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withdrew her from some of her accounts.

In 2005, after

meeting with the Montgomery Advertiser’s attorney again, Mann received what she believed was a threatening letter from the publisher, telling her that if she sued the publication, it would counter-sue and she would be

responsible for attorney’s fees.

Mann considered the

letter to be harassment and a threat, and she resigned.



Mann contends that the defendants violated the VWPA when they harassed and threatened her after she expressed concerns about what she believed was intentional fraud by the newspaper. The VWPA provides that:

“A United States district court, upon application of the attorney for the Government, shall issue a temporary restraining order prohibiting harassment of a victim or witness in a Federal criminal case if the court finds ... that there are reasonable grounds to believe that harassment of an identified victim or witness in a Federal criminal case exists or that such order is necessary to prevent and restrain an offense under 4

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section 1512 § 1512] ...”






18 U.S.C. § 1514 (emphasis added).

The VWPA is therefore

a criminal statute that authorizes the attorney for the government to seek a temporary restraining order when a federal witness is being harassed or threatened in

connection with her testimony in a criminal case. Mann cannot obtain relief under the VWPA because she does not represent the government, and, under the express provisions of the statute, only the attorney for the government can bring suit for VWPA violations. See 18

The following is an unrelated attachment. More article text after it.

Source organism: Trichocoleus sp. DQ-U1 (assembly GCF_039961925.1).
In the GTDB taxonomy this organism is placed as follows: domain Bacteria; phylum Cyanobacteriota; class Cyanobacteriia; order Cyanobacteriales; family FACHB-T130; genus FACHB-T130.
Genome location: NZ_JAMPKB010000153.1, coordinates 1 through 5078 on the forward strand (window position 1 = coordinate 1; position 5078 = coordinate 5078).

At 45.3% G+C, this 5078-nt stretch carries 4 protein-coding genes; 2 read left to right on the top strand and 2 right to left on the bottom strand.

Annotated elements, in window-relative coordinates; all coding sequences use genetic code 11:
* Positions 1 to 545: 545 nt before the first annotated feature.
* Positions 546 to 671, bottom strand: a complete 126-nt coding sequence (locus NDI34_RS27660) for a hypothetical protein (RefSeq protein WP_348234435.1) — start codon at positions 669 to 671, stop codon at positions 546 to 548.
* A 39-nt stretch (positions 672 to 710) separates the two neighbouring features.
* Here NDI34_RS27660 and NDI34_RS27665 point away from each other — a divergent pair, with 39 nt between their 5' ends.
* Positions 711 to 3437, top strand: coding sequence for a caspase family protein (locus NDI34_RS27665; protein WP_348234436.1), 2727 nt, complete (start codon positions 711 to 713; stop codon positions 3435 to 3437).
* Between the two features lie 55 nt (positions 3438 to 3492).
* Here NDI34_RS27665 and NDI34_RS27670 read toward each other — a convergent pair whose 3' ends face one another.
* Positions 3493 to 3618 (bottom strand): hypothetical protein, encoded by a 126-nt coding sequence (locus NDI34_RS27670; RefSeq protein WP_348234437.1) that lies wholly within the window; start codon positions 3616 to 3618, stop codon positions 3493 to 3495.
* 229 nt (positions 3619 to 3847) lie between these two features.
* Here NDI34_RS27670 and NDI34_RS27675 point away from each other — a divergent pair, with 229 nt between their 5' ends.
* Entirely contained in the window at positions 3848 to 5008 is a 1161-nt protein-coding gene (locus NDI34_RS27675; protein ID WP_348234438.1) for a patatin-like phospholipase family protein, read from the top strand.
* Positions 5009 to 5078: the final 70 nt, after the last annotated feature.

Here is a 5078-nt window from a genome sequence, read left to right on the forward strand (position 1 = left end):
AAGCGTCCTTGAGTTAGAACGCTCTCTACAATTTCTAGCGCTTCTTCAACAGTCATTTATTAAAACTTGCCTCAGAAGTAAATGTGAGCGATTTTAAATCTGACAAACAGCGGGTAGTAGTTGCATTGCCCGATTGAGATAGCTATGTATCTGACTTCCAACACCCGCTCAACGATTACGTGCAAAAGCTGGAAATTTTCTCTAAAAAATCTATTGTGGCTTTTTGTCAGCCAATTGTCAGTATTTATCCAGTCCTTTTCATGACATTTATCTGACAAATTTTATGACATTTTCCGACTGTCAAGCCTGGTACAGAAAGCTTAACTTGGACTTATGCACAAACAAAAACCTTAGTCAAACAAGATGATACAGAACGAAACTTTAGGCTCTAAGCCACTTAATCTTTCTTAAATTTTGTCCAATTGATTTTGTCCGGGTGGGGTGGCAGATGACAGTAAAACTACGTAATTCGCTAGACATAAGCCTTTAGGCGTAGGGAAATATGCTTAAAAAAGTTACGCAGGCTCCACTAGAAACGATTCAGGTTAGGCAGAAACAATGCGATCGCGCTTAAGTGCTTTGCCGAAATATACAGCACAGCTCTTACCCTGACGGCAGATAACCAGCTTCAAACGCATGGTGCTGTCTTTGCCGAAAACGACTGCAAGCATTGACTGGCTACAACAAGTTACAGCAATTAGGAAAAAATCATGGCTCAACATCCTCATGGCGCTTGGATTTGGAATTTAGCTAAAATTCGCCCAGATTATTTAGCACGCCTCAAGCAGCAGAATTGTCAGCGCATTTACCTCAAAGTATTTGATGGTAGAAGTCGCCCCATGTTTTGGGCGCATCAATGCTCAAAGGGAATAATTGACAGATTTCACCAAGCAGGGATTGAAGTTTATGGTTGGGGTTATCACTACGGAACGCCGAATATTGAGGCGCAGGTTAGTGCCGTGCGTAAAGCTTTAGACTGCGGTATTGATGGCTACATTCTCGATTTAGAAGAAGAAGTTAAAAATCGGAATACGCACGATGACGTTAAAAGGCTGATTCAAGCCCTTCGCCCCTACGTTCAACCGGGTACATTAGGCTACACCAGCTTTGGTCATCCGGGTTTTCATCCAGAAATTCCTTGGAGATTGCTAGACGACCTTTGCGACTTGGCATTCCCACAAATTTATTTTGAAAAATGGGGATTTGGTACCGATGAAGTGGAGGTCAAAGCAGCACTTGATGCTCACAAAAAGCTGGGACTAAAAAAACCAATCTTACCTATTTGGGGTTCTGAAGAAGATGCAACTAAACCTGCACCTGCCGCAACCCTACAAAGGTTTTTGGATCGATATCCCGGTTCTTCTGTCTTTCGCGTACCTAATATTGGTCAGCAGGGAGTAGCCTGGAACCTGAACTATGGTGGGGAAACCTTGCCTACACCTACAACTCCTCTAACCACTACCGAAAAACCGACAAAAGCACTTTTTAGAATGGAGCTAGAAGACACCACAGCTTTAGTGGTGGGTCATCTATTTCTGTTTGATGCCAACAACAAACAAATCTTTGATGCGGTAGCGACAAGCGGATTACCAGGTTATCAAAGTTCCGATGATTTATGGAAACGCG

U.S.C. § 1514; Holder v. Bankers Trust Co., No. 98 Civ 3040(JGK), 1998 WL 898323, at *1 (S.D.N.Y. Dec. 23, 1998) (where plaintiff was not a government attorney, she could not support a claim under the VWPA). Additionally, the

VWPA does not expressly provide for a private right of action, nor are the requirements met for an implied right of action under Cort v. Ash, 422 U.S. 66, 78 (1975). See

Boisjoly v. Morton Thiokol, Inc., 706 F. Supp. 795, 807 (D. Utah 1988) (Winder, J.) (“the [legislative] history of


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expressly provide for a private right of action despite its knowledge of and consideration of the fact that courts had universally denied a private right of action under 18 U.S.C § 1503, the provision that the V.W.P.A. replaced”); see also; Trammell v. Aston Constr. Co., No. 95-5300, 1997 WL 299385, at *2 (E.D. Pa. May 30, 1997) (Dubois, J.) (The VWPA does not provide for a private cause of action). Moreover, even it the VWPA did provide for a private cause of action, Mann could not recover because she does not fall within the provisions of the VWPA: she is not a “victim or witness in a federal case.” 18 U.S.C. § 1514.